What are global imbalances?

Hardly aday goes by without the Global Financial Crisis (GFC) making the news – moreloans for Greece, debt levels in the UK, slowing economic activity in America, inflation concerns in China and so on.  

Why hasthe GFC continued to have to such negative economic effects?   The blame isoften put on factors such as greedy bankers, poor financial regulation,political pressure to expand lending for housing (in the USA), overly generouspensions, a bloated public sector in southern Eurozone countries, and risibletax collection mechanisms (particularly in Greece).   Most of these problems existedfor decades before the onset of the GFC.   To be sure they contributed to thecurrent malaise, but there was a far more fundamental cause.

The GFC waspreceded by the accumulation of two extremely large global imbalances that hadamassed over many years, caused by inappropriate exchange rates.   The first ofthese was the huge trade surplus amassed by China (assisted by Japan and the Asian tigers) and its mirror image – the American deficit – caused by China’s exchange rate policy which prevented the yuan from appreciating against the dollar.  An exchange rate is the price of one currency relative to another.   (We find Australia expensive because we get only 77 Australian cents for our kiwi dollar, whereasnot so long ago it was over 90 cents).   By keeping the price of Americandollars high when expressed in yuan, it made importing expensive in China, which discouraged spending by households and encouraged savings.   The other side ofthis effect was cheap Chinese imports for Americans.   Not surprisingly China accumulated vast trade surpluses (see figure).   

Thesecond major imbalance is a parallel situation within the EU.   A savings glutin Germany, also caused by an over-zealous approach to exporting and saving,reinforced by other northern European countries, found ready demand in the southernEuropean countries with their low real interest rates and increased buyingpower.   In this case the common Euro currency had (and has) exactly the sameeffect as a fixed exchange rate – the southern Europeans could not devalueagainst Germany.   The ‘one size fits all’ approach to monetary policy hasmaterialised as a ‘one size fits nobody’ monetary policy.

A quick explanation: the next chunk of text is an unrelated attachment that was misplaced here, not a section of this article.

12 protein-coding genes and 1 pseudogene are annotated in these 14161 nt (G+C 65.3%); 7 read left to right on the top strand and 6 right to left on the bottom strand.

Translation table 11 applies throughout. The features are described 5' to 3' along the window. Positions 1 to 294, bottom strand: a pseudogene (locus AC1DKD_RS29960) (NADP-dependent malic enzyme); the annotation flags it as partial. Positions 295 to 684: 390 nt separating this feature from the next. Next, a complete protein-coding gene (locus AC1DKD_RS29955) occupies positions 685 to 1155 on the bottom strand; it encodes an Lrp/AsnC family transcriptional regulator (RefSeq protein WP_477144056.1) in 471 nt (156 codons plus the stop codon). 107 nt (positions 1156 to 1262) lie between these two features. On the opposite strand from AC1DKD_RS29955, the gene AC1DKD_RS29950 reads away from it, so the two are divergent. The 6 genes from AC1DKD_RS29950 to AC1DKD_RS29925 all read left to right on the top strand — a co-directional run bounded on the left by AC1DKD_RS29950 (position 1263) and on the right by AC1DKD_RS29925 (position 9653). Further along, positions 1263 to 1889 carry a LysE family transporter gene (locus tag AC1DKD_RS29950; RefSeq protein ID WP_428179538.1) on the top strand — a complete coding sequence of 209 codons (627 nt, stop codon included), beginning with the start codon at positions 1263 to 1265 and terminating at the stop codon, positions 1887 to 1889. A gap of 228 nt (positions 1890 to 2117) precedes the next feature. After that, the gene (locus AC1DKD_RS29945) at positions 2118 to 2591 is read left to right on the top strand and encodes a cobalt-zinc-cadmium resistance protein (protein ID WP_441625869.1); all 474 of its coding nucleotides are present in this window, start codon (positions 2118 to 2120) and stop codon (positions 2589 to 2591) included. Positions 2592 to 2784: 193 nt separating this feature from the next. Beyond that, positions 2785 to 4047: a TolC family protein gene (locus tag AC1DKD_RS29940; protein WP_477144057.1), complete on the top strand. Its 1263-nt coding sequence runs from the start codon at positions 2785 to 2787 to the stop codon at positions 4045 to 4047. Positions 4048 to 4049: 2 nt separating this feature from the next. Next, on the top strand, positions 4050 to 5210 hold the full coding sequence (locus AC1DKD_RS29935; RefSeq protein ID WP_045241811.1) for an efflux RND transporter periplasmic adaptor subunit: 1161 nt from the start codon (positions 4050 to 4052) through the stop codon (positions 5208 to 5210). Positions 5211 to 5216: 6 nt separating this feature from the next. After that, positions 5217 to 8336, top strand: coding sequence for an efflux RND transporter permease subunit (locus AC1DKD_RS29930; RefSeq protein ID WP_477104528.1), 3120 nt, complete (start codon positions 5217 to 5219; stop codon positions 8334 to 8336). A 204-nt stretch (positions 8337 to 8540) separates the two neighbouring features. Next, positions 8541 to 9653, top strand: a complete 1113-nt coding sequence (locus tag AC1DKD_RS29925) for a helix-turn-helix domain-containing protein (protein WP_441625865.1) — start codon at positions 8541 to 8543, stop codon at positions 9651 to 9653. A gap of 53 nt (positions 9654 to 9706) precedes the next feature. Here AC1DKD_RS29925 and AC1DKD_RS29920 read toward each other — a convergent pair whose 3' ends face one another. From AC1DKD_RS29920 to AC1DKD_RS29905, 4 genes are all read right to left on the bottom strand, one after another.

While thosenominal exchange rates didn’t change, real exchange rates did.   The realexchange rate is the nominal exchange rate adjusted for differences in relativeprices   between countries.   It is the real exchange rate   that determinesfundamental international competitiveness.   Low inflation in Germany following a decade of low wage growth, combined with high inflation in southern Europe, made German products more price competitive.

This shiftin competitiveness needs to be reversed for the Euroland imbalances to bealleviated. Under freely floating exchange rates Greece, Portugal and Spain could devalue, but this option is not available within the euro mechanism.   Thusthe only way for the real exchange rate to fall is by reductions prices and wages,labelled as austerity in the European press.   But this is a very painful way toadjust to imbalances.   An easier way for this to occur would be if Germany allowedits real exchange rate to rise – by raising wage rates and reducing tax ratesfor example – thereby encouraging imports and domestic consumption, anddiscouraging exports.

Betweenthe USA and China a similar realignment of real exchange rates is occurring,but by a different mechanism.   Greater currency flexibility from Beijing combined with higher Chinese inflation have reduced the nominal and real value ofthe dollar against the yuan.   Slowly China’s exports are becoming lesscompetitive in the USA.   The Chinese external surplus has already declinedsubstantially (see figure), attenuating the savings glut.   To further reducesavings China also needs to stop using savings to prop up poorly performingstate companies and local government, and introduce more social welfare such aspensions.   These changes would encourage more spending by households.   The Americantrade deficit would improve and another large global imbalance would bemitigated.  

So whatare the prospects for the next few years?   Because the USA-China imbalanceseems to be correcting faster than the intra-Eurozone imbalance, we can expectthe USA to see economic growth before the EU.   Nevertheless a sharp American slow-downin 2012 is likely if fiscal policy is tightened too soon.   Private debt levelsare also still too high, though much more sustainable than they were.   

Thelesson for the Eurozone is that fixed exchange rates between very dissimilareconomies do not work in the long term.   Perhaps the Eurozone needs to split intotwo currency blocks as the best route back to economic growth for all of itscitizens, and to national solvency as well for the southern Europeans.   Theglobal imbalances arose through inflexible relative prices (that is exchangerates); they won’t disappear without relative price adjustment.

 

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